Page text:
The Question is:
Substituting in EDT with search-pattern of BOL/EOL?
Is there a way to use Beginning-Of-Line and End-Of-Line (escape-characters) as
search-patterns when substituting text in EDT?
If Yes; What's the escape-charaters?
The Answer is :
Please see topic (4676), among others.
You will want to learn a new text editor, as EDT is old and slow and
limited, and it was retired some time ago. EDT was replaced by TPU,
and TPU provides EVE and EDT interfaces.
EVE (which, as stated earlier, can be configured to provide a good
emulation of EDT), LSE, TECO and other text editors can search for
this string. Languages such as Perl, Python, and DCL are also
reasonable choices. As are awk and grep and other tools.
There is no such thing as a "Beginning-Of-Line" character, and the
particular characters (if any) used to mark the end of a line within
a sequential file can (and do) vary (by sequential file format). In
some sequential file formats, the end of line is determined based on
the record length, while in other formats a carriage return and/or a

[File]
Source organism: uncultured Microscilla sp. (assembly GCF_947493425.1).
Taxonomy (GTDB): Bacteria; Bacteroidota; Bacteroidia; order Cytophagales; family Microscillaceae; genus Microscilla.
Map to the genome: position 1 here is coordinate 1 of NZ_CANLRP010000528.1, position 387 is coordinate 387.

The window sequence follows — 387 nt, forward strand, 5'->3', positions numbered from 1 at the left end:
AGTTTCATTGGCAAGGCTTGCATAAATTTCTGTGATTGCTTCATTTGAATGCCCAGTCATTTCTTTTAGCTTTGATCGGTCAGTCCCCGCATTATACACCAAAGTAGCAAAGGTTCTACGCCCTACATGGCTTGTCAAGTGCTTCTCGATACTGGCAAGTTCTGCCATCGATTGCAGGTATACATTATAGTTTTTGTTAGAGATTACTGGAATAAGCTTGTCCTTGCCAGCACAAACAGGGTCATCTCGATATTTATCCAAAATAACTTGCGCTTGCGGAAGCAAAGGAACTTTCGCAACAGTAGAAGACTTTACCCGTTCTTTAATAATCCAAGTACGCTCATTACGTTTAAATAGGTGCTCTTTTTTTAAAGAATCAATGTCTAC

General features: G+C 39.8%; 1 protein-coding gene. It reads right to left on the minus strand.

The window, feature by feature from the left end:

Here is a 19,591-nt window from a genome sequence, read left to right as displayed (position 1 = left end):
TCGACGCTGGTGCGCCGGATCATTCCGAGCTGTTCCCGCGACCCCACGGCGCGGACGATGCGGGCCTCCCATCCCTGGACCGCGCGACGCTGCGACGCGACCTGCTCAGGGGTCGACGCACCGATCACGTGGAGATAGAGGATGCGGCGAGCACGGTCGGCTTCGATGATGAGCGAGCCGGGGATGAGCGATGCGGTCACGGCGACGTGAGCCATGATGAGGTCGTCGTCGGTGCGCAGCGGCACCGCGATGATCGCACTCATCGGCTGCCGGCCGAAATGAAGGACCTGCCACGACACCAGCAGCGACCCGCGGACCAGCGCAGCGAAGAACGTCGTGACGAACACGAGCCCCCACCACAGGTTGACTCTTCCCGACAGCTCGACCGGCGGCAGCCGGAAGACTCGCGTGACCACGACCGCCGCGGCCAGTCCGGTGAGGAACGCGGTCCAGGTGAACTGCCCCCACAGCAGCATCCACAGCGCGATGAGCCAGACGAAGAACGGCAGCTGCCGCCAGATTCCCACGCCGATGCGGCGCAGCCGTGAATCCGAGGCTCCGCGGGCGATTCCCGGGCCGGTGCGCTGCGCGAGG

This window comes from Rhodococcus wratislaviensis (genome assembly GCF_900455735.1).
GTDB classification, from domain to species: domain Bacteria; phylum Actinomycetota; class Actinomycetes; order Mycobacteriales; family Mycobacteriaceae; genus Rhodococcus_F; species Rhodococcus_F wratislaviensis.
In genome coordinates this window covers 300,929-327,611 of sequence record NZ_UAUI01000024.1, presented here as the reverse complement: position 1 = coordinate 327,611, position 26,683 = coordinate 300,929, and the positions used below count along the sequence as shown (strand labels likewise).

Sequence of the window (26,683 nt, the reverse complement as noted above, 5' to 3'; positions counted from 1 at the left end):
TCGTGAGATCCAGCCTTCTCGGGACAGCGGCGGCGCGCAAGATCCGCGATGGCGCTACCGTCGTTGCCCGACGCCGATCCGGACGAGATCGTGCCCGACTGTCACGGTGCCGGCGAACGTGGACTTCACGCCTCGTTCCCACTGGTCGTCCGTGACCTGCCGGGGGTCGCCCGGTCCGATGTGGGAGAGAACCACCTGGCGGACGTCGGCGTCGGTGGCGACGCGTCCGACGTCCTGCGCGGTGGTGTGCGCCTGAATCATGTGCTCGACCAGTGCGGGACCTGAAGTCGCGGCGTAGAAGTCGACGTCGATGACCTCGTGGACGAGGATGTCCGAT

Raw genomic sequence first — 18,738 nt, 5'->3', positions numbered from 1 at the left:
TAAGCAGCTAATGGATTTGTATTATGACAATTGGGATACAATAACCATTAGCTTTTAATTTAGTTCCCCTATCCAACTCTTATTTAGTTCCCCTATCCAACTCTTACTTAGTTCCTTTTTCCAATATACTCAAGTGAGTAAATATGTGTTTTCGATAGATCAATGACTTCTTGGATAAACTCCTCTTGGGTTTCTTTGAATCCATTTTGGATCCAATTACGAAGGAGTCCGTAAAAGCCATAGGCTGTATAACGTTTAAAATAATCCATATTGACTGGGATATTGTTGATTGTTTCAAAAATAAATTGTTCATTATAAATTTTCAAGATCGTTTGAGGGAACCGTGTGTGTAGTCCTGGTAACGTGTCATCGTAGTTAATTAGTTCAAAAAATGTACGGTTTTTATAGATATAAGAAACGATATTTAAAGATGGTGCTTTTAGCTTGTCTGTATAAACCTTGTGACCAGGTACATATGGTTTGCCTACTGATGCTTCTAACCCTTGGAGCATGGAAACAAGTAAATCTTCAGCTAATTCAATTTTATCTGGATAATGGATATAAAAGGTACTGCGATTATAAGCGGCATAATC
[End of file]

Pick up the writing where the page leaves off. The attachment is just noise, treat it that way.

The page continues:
linefeed character marks the end of the record. These are individual
characters, and are not device control (escape) sequences.
Within most (all?) TPU-based editors, CTRL/V provides a mechanism
which permits direct entry of the CTRL/M (carriage return), CTRL/J
(linefeed), and CTRL/L (formfeed) characters, among others.
Within LSEDIT, the command would be:
SUBSTITUTE/PATTERN/ALL "\<\W\W" "NewText"
Within DCL, a procedure that locates blank lines would require
roughly a dozen lines of DCL or so. Several examples of DCL file
manipulation programs are available in the Ask The Wizard area.
For various TPU examples and tools, see SYS$EXAMPLES:*.TPU.
Please see topics (4676) and (3756), among others.